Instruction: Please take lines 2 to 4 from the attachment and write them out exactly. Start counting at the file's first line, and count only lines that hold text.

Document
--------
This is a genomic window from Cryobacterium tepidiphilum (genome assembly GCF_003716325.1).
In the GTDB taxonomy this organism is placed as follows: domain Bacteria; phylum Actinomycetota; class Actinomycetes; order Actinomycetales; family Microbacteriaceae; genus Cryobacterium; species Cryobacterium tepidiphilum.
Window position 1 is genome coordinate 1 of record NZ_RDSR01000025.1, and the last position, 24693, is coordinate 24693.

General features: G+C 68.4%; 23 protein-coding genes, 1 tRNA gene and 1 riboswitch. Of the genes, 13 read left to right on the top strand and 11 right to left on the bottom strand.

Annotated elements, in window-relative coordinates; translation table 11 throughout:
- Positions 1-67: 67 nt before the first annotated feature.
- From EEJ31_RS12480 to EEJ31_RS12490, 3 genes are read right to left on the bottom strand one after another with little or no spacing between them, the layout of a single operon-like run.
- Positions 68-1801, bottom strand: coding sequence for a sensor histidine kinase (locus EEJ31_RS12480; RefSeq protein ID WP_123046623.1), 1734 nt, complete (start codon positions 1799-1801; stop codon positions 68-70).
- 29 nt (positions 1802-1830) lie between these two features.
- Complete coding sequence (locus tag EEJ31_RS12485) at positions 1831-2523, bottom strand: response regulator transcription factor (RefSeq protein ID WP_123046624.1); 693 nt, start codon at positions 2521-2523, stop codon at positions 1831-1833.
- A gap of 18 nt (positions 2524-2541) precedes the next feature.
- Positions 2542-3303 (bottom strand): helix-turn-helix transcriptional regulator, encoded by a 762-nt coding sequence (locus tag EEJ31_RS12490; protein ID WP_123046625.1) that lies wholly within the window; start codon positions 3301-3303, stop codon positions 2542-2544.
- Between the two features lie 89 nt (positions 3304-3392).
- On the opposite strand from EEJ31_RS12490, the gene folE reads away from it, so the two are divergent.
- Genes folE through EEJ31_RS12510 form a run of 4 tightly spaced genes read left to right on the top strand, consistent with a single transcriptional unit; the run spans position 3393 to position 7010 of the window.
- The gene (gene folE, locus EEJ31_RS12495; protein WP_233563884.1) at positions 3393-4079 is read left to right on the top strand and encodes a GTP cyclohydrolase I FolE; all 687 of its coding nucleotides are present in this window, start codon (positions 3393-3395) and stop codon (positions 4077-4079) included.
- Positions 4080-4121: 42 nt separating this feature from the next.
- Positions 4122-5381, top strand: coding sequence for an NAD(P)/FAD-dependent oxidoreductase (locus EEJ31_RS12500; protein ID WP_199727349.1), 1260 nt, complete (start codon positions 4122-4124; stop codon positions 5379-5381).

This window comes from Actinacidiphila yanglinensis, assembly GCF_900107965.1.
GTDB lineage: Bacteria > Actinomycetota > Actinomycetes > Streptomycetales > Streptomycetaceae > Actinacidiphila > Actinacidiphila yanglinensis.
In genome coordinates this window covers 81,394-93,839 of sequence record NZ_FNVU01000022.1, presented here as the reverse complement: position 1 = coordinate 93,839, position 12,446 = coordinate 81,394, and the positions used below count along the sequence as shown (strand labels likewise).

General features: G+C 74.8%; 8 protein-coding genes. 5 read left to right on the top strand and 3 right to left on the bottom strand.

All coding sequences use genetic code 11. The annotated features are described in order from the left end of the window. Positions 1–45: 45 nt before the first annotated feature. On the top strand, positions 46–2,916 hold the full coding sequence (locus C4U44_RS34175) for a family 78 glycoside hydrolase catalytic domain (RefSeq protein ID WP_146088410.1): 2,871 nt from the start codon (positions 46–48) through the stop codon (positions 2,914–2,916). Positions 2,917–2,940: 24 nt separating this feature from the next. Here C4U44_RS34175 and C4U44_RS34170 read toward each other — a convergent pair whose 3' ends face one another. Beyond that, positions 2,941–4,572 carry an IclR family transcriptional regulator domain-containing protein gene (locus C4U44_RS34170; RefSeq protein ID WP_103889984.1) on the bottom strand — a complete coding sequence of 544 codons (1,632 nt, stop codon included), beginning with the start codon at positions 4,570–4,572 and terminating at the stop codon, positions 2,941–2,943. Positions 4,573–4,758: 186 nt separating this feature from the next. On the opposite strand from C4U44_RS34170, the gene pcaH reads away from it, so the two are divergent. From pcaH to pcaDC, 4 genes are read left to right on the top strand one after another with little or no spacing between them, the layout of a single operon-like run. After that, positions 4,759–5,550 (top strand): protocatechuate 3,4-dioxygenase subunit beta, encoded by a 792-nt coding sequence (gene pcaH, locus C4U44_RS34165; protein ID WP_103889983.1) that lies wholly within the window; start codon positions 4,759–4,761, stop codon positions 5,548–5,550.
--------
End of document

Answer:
In the GTDB taxonomy this organism is placed as follows: domain Bacteria; phylum Actinomycetota; class Actinomycetes; order Actinomycetales; family Microbacteriaceae; genus Cryobacterium; species Cryobacterium tepidiphilum.
Window position 1 is genome coordinate 1 of record NZ_RDSR01000025.1, and the last position, 24693, is coordinate 24693.

General features: G+C 68.4%; 23 protein-coding genes, 1 tRNA gene and 1 riboswitch. Of the genes, 13 read left to right on the top strand and 11 right to left on the bottom strand.